Wonderfully at home on the stage and with his audience, Maroulis shared many a tale about his time in show business, with vague references to the show that made him famous (vague because the audience doesn't need to be held by the hand, they know what he's talking about, like it's an inside joke that we are all in on) and an enormous catalogue of music to share, some of it musical theater-based, some of it from his American Idol days, and some of it brand new self-penned music. The evening was a well-rounded look at Constantine's life in the limelight, including chat about some movies upon which he has been working, the difficulties of the life of an artist and a refreshingly honest story about the depression an actor feels when they don't get a job they really wanted... including the process of getting out of that depression and getting on with it. The man is witty and pokes fun at himself, referring to himself as a 60-year-old wannabe rocker, and when he sings songs by Frank Wildhorn it is impossible to not acknowledge that he and the Jekyll and Hyde composer are tailor-made for each others' gifts. He socialized with the audience, letting them in and giving them a bit of who he is in real life, speaking of his search for true love and his life as a father to an eight-year-old daughter. It was, simply, an extremely enjoyable night.
Made confusing by one thing...
The audience gave him nothing.
Throughout much of the show, the audience response was polite, with applause after each song but little more. In fact, a few times Mr. Maroulis had to ask the crowd how they were doing, if they were having a good time, how they were feeling. They responded politely, but without the kind of outburst one would expect from a crowd of people willing to wait two hours to get into the venue. Baffled by the lack of response, I did the unthinkable: I took my eyes off of Constantine Maroulis to observe the crowd - and that is when I learned the reason why they were so quiet.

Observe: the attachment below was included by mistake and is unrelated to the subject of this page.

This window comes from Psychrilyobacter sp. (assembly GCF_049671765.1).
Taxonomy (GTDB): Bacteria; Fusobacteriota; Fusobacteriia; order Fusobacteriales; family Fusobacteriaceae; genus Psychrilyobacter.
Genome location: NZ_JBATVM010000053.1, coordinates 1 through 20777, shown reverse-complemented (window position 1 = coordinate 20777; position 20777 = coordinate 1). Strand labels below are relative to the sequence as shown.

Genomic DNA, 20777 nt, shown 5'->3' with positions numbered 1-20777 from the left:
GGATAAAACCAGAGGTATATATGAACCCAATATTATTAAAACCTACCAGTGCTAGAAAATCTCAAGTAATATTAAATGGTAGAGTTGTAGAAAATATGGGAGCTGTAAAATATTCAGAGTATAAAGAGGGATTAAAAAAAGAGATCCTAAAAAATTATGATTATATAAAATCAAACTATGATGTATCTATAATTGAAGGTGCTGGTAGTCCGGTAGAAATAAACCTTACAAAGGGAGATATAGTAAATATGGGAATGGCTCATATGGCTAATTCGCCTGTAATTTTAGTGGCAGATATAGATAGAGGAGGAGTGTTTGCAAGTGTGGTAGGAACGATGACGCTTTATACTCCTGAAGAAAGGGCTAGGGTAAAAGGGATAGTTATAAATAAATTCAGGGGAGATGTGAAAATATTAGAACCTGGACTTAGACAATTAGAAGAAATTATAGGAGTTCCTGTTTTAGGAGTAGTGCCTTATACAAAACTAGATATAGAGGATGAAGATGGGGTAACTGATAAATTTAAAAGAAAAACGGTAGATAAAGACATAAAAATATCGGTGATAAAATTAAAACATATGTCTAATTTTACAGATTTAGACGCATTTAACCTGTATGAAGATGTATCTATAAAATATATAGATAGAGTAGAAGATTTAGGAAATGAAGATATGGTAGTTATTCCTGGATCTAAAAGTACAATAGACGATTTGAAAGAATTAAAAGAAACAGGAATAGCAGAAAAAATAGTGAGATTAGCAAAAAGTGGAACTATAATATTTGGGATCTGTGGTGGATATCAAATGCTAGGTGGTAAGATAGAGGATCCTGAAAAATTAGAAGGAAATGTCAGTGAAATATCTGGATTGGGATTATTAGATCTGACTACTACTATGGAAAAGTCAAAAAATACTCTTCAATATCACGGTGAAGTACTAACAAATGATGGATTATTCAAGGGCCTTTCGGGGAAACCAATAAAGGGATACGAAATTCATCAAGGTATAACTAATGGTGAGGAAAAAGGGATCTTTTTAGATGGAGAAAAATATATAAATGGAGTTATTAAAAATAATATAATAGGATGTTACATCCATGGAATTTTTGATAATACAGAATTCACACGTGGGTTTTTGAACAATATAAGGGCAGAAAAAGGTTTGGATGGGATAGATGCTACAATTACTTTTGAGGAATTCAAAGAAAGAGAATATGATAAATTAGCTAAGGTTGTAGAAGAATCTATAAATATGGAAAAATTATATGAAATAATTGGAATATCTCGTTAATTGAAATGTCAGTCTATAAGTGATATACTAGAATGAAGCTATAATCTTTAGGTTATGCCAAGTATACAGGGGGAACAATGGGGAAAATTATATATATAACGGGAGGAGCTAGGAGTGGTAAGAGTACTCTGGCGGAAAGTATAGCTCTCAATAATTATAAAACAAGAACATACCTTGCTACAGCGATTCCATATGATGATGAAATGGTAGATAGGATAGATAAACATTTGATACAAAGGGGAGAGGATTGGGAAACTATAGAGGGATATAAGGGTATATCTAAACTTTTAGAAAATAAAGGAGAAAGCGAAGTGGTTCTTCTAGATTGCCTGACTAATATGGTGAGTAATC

They were mesmerized.
The audience at the Constantine Maroulis concert at the Birdland Theater was not screaming and cheering for him because they were either completely enthralled by the man (elbows on tables, chins on hands, gazing lovingly), eyes closed and singing along (especially during "I Can't Make You Love Me") or they were concentrating on filming him with their phones and unable to either clap or scream. It wasn't that they weren't having a good time - these people, each and every one of them, were in their own private reverie, one created by the mere presence of Constantine Maroulis. It was like being at a Beatles or an Elvis concert, especially as Maroulis drew the evening to its close.
Having run the gamut from show music (thank heaven for the "Heaven on Their Minds/Pity the Child" mashup) to his own personal compositions from his forthcoming cd Until I'm Wanted (turns out Maroulis is quite the songwriter), Constantine ended the evening by turning playful with the audience. Well, more playful. In preparation for his final song, all he had to do was say
"The opportunity to create a leading role on Broadway..." and the audience went wild. The Tony Award nominee for Rock of Ages was about to give them what they came for. When the opening notes of "Don't Stop Believing" started, all were on their feet and many rushed the stage, arms in the air, dancing, singing along as their rock star sang with them, played with them, danced with them and then sent them home feeling like they had been to a rock concert.
And, honestly, who says they hadn't?
Follow Constantine Maroulis on Twitter @constantineM and Instagram @constantinemaroulis and Facebook @ConstantineMOfficial
And at his Website
Photos by Stephen Mosher